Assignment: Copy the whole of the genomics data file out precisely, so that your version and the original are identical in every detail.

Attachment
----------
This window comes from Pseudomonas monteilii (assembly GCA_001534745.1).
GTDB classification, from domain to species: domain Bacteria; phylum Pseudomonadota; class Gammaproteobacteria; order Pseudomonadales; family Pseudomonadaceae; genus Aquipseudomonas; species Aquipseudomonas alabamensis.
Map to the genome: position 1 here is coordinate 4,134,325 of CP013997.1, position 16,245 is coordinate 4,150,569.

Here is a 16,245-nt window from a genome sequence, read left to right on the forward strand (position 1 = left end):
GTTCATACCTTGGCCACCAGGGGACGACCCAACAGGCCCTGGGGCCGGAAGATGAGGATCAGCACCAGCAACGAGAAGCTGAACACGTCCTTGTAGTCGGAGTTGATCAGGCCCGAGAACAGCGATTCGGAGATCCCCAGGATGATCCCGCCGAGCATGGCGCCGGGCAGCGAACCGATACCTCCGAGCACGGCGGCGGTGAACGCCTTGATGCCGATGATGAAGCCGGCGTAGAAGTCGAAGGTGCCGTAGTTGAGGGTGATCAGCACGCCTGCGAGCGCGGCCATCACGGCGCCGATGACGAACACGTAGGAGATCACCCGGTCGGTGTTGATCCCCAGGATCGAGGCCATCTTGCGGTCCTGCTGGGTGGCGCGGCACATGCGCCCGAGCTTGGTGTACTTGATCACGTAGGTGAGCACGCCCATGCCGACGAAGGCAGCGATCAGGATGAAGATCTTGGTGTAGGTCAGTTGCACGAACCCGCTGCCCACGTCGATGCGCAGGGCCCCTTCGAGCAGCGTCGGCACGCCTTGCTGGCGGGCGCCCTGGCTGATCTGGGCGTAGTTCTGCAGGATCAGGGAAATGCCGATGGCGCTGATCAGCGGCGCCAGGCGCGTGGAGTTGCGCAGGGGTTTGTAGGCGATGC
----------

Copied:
This window comes from Pseudomonas monteilii (assembly GCA_001534745.1).
GTDB classification, from domain to species: domain Bacteria; phylum Pseudomonadota; class Gammaproteobacteria; order Pseudomonadales; family Pseudomonadaceae; genus Aquipseudomonas; species Aquipseudomonas alabamensis.
Map to the genome: position 1 here is coordinate 4,134,325 of CP013997.1, position 16,245 is coordinate 4,150,569.

Here is a 16,245-nt window from a genome sequence, read left to right on the forward strand (position 1 = left end):
GTTCATACCTTGGCCACCAGGGGACGACCCAACAGGCCCTGGGGCCGGAAGATGAGGATCAGCACCAGCAACGAGAAGCTGAACACGTCCTTGTAGTCGGAGTTGATCAGGCCCGAGAACAGCGATTCGGAGATCCCCAGGATGATCCCGCCGAGCATGGCGCCGGGCAGCGAACCGATACCTCCGAGCACGGCGGCGGTGAACGCCTTGATGCCGATGATGAAGCCGGCGTAGAAGTCGAAGGTGCCGTAGTTGAGGGTGATCAGCACGCCTGCGAGCGCGGCCATCACGGCGCCGATGACGAACACGTAGGAGATCACCCGGTCGGTGTTGATCCCCAGGATCGAGGCCATCTTGCGGTCCTGCTGGGTGGCGCGGCACATGCGCCCGAGCTTGGTGTACTTGATCACGTAGGTGAGCACGCCCATGCCGACGAAGGCAGCGATCAGGATGAAGATCTTGGTGTAGGTCAGTTGCACGAACCCGCTGCCCACGTCGATGCGCAGGGCCCCTTCGAGCAGCGTCGGCACGCCTTGCTGGCGGGCGCCCTGGCTGATCTGGGCGTAGTTCTGCAGGATCAGGGAAATGCCGATGGCGCTGATCAGCGGCGCCAGGCGCGTGGAGTTGCGCAGGGGTTTGTAGGCGATGC